This will be the first time Americans will have the opportunity to see how meaningful alternative voting methods can be. And it will be within the context of an election they can relate to.
Let’s be clear on something. The way we do primaries is bad. There’s the saying that imitation is the best form of flattery. No one is imitating us. No flattery going on. We’re just doing a bad job.
At The Center for Election Science, we’ve consistently spoken out against first-past-the-post, also known as the choose-one plurality voting method. And proportional representation deserves to be a part of that conversation.
CES recently handled the Republican Liberty Caucus straw poll, where Rand Paul topped Ted Cruz for first. And once again, approval voting demonstrated its superiority over the ubiquitous choose-one plurality voting.
We’re excited to be invited back to Free and Equal’s Voting Method and Election Integrity Symposium. If you happened to miss the symposium from last year, you can check it out in the video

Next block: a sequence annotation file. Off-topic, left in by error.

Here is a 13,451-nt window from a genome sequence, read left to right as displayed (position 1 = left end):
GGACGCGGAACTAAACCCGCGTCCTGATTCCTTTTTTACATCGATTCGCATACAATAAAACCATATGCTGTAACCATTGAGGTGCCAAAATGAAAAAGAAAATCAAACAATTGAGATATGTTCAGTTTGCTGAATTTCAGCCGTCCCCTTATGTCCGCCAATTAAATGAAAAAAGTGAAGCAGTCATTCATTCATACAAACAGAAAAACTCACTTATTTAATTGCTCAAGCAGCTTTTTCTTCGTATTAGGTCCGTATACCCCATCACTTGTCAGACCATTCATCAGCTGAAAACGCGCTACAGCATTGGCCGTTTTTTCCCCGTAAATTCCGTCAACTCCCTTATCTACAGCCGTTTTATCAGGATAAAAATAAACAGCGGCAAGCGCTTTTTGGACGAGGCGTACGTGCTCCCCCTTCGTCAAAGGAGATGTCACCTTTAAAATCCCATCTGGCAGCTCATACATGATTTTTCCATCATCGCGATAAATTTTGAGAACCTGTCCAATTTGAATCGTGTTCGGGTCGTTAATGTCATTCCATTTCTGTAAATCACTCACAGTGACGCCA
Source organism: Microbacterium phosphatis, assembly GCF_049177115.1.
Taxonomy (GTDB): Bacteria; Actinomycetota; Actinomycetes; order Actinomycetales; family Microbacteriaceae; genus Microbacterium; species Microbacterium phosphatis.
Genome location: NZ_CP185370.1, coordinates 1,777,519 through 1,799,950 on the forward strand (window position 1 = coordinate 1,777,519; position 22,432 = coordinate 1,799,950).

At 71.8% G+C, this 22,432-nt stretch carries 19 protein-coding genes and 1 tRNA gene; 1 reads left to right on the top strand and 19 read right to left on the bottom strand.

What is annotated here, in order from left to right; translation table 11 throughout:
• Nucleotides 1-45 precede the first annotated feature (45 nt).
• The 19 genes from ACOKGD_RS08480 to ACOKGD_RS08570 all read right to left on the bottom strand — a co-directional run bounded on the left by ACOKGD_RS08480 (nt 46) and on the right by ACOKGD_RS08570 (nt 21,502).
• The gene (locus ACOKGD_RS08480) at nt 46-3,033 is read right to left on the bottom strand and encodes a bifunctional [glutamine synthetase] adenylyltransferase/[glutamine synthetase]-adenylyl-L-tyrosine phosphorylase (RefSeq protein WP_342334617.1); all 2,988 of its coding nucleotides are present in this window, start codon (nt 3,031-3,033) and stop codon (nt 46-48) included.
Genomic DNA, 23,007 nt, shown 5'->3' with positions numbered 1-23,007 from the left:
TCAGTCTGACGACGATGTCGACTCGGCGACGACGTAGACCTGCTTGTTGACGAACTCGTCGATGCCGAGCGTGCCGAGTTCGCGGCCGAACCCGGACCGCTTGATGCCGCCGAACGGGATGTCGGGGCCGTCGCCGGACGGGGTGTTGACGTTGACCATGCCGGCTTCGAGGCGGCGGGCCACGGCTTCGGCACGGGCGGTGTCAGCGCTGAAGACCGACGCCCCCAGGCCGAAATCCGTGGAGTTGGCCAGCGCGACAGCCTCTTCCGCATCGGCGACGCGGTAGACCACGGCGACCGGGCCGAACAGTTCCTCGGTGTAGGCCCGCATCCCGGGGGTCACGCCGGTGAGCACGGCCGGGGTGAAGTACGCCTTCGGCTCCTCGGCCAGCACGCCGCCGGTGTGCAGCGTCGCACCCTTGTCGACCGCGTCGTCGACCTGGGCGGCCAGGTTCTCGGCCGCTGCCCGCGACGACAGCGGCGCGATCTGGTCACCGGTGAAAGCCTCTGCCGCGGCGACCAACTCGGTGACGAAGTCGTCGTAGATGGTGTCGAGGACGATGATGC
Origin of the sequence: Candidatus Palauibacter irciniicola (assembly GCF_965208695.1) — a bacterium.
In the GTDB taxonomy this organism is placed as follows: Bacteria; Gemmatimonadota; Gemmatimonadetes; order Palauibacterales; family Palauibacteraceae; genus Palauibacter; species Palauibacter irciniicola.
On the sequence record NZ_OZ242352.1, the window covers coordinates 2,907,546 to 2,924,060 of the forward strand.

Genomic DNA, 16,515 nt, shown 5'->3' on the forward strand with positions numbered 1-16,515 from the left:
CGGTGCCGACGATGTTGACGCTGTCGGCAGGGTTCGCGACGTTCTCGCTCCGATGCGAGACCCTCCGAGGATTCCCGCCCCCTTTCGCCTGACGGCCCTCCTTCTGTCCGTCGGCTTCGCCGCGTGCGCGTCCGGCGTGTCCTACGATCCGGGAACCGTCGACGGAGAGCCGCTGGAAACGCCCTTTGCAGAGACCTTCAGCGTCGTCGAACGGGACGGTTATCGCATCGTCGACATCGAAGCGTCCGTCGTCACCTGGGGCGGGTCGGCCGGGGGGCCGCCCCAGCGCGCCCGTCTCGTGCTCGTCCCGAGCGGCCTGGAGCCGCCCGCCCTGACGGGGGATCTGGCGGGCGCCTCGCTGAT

A choose-one approach would cause respondents to focus on electability rather than the candidates themselves. Viability is never an issue when deciding whether to approve your favorite candidate in approval voting.
With approval voting, voters torn between Trump and the Republican nominee can choose both. Diehard Trump supporters that don’t distinguish between either of the two major parties can just choose Trump
With this direct ask approach, you’d limit the number of debaters, but you wouldn’t limit them arbitrarily. Candidates like Jeb Bush, Scott Walker, and Marco Rubio would still likely get in. A handful of others probably would as well, although it’s hard to predict using existing polling.
Aaron Hamlin, executive director of The Center for Election Science, joins Modern Whig Radio to discuss approval voting — how it works, what its applications are, and the barriers to it being implemented more widely.
Remember that the major parties shouldn’t be the ones deciding whom Americans get to hear from. It’s not their Presidential debate. It’s yours.